Housing 132 is shown as having a top portion 132A, four side portions 132B-132E and an open bottom. In other embodiments, housing 132 could also have a bottom portion. In embodiments including a bottom portion, the interior of housing 132 could be substantially sealed from the environment. In some embodiments, housing 132 could include tabs 144 or other features for securing triggering member 126 to housing 132. Housing 132 also could include features (not shown) for securing housing 132 to another structure.

Triggering member 126 is shown as a strip of spring steel or other conductive metal, the ends of which are disposed between corresponding tabs 144 such that the portion of triggering member 126 intermediate its ends normally bows away from top portion 132A, thus leaving a space 146 between triggering member 126 and top portion 132A. The intermediate portion of triggering member 126 can be deflected towards top portion 132A in response to a force F applied thereto, as would be recognized by one skilled in the art. In other embodiments, triggering member 126 could take other forms and be made of other materials. For example, triggering member 126 could be embodied as a resilient plastic dome disposed on top portion 132A, the dome having a conductive mass (not shown) disposed therein or thereon. Similar to the intermediate portion of triggering member 126, as described above, this conductive mass would be movable between positions relatively near to and relatively far from top portion 132A and, therefore, sensor 112. Triggering member 126 could, but need not, be connected to ground or another reference potential.

In the foregoing embodiments, triggering member 126 is mechanically unstable in the deflected position so that it returns to its original position in response to the release of force F. As such, triggering member 126 incorporates that functionality of a separate biasing member. In other embodiments, triggering member 126 could be configured so that it is stable in the deflected position and a separate biasing member (not shown) could be provided to bias triggering member 126 to the un-deflected position in the absence of force F.

Sensor 112 is shown as disposed on substrate 114. Substrate 114 can be attached to housing 132 such that touch sensor 112 is near top portion 132 or otherwise adjacent or operably near triggering member 126. Preferably, touch sensor 112 would be in contact with top portion 132A such that there is no air gap between the sensing electrode(s) of touch sensor 112 and top portion 132A. In some embodiments, substrate 114 and touch sensor 112 could be encapsulated within top portion 132A. In other embodiments, substrate 114 could be omitted and touch sensor 112 could be disposed directly on or encapsulated within top portion 132A. Sensor 112 can be electrically coupled to additional circuitry on another substrate 140 disposed within housing 132.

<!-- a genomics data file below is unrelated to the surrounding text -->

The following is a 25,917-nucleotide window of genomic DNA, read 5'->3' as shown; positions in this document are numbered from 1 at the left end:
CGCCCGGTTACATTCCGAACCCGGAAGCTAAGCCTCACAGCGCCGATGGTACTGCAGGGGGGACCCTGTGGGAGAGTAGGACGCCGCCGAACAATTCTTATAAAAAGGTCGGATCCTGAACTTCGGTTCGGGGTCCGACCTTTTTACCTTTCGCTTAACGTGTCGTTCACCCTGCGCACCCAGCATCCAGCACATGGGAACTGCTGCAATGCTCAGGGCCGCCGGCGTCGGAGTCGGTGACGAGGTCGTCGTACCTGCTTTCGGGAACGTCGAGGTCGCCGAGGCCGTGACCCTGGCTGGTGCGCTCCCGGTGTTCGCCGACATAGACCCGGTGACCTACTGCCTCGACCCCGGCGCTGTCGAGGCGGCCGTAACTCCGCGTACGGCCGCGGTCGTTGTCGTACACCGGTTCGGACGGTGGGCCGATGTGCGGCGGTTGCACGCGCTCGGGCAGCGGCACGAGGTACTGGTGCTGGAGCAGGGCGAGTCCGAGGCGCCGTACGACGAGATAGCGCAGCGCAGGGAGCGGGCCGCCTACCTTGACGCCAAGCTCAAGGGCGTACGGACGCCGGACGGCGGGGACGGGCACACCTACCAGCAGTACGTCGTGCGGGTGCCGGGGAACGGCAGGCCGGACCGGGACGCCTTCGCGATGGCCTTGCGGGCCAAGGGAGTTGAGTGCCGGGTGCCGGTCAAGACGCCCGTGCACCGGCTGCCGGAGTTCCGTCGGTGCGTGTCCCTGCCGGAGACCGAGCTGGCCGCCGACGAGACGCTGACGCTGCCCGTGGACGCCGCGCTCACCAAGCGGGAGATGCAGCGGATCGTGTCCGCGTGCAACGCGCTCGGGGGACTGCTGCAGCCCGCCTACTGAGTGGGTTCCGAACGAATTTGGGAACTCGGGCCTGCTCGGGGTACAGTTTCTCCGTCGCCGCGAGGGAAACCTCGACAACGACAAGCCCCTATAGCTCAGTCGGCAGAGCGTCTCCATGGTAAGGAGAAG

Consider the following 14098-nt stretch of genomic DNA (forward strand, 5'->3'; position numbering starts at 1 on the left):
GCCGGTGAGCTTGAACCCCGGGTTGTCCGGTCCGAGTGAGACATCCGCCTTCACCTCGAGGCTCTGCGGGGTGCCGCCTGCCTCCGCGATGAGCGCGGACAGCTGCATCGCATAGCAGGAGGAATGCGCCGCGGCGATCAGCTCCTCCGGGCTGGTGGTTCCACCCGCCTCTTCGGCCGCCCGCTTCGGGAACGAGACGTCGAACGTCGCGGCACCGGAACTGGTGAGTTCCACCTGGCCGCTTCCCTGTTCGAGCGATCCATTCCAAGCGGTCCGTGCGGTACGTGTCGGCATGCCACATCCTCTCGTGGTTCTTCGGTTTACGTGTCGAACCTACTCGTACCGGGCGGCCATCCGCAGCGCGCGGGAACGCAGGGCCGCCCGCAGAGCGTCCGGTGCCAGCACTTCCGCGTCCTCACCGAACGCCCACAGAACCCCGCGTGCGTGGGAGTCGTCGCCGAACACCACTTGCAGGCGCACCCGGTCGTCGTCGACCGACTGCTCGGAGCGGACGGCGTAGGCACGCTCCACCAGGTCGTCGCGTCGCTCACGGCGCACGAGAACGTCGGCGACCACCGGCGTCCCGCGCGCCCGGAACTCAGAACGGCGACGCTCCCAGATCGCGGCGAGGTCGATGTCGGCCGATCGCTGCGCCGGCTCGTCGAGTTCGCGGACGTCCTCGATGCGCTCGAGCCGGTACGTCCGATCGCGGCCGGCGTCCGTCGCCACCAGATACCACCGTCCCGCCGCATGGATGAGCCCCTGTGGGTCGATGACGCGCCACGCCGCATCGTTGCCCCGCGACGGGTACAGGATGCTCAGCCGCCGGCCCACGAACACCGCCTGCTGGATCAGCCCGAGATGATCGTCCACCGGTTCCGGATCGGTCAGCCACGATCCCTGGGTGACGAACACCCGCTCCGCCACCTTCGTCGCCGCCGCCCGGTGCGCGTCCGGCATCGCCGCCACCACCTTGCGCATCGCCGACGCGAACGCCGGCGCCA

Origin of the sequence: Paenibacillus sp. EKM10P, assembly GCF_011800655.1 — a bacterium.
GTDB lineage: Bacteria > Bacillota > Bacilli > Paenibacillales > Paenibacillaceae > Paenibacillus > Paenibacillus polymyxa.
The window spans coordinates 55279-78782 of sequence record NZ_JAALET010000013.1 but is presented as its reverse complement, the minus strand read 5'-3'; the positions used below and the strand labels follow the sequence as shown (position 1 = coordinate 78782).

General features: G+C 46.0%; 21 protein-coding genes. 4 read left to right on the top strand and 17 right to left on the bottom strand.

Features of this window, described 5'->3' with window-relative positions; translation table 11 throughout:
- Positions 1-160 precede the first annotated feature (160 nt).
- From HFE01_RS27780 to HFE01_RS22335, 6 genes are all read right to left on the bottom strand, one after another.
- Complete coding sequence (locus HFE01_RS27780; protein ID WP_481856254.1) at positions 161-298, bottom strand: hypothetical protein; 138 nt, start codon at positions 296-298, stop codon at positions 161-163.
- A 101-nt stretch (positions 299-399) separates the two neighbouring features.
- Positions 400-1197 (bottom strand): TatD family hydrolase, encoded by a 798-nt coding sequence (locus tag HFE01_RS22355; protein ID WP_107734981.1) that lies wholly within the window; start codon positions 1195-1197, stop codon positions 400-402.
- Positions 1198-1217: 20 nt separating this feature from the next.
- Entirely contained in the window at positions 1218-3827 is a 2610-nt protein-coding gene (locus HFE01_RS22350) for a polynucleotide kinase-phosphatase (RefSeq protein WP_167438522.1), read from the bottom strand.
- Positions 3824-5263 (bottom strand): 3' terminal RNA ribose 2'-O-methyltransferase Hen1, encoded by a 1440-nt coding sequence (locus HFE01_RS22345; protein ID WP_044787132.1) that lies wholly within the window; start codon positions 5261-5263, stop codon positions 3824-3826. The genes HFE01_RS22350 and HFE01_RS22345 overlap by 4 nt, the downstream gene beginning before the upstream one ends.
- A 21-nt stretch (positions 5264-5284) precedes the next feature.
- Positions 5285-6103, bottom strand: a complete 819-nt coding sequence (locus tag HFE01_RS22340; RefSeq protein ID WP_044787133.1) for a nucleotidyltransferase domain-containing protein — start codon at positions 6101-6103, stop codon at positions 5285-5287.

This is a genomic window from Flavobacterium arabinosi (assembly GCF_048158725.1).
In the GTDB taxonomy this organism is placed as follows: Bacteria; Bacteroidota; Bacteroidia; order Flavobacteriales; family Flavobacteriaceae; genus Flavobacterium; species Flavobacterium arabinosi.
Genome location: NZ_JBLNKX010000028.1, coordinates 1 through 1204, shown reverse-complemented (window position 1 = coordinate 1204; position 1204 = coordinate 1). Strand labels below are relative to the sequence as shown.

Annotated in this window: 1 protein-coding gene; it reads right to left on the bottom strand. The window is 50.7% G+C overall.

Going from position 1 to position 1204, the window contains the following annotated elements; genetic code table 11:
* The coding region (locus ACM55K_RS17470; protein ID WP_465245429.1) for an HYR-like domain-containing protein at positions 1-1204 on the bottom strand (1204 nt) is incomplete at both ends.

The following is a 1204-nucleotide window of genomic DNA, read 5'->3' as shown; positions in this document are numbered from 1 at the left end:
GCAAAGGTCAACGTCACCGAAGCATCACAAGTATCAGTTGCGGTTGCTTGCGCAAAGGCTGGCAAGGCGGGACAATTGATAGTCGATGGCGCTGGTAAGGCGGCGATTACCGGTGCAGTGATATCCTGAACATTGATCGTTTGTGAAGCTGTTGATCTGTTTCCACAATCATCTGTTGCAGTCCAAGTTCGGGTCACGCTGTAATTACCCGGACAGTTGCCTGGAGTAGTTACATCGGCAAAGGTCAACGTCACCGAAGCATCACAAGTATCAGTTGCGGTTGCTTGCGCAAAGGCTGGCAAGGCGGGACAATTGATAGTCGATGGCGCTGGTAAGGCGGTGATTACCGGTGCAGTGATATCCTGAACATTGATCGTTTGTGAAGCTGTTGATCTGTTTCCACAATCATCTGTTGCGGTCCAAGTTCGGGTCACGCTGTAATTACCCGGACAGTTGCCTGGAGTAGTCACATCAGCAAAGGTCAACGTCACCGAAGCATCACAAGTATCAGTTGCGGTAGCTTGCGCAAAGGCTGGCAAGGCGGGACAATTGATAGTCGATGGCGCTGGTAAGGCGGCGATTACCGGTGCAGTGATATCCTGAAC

In use, the intermediate portion of triggering member 126 normally is disposed away from housing 132 and, therefore, sensor 112, as shown in FIG. 7. As such, triggering member 126 normally does not substantially couple with the electric field E about the electrodes of sensor 112 and, therefore, does not normally trigger sensor 112. Application of a predetermined force F to the intermediate portion of triggering member 126 causes it to snap or otherwise deflect toward housing 132 and, therefore, toward sensor 112, as shown in FIG. 8. So deflected, the intermediate portion of triggering member 126 substantially couples to the electric field E about sensor 112 and thereby triggers sensor 112. Upon release of force F, triggering member 126 returns towards its original state as shown in FIG. 7.

One skilled in the art would recognize that the embodiments shown and described herein are illustrative and could be modified without departing from the scope of the following claims.

Claims (23)

The invention claimed is:
1. An electronic sensor apparatus comprising;
a non-conductive housing having a floor and a sidewall extending from said floor;
a touch sensor disposed in said housing in association with said floor of said housing, said touch sensor being responsive to the presence or absence of an object in proximity thereto;
a triggering member in sliding engagement with an interior surface of said sidewall of said housing, at least a portion of said triggering member being movable between a first position relatively far from said touch sensor and a second position relatively near said touch sensor; and
a biasing member configured to bias said triggering member toward said first position.
2. The apparatus of claim 1 wherein said biasing member comprises a resiliently compressible member located between said touch sensor and said triggering member.
3. The apparatus of claim 1 wherein said touch sensor comprises a first sensing electrode, a second sensing electrode, and an integral control circuit electrically coupled to and in close proximity to said first and second electrode.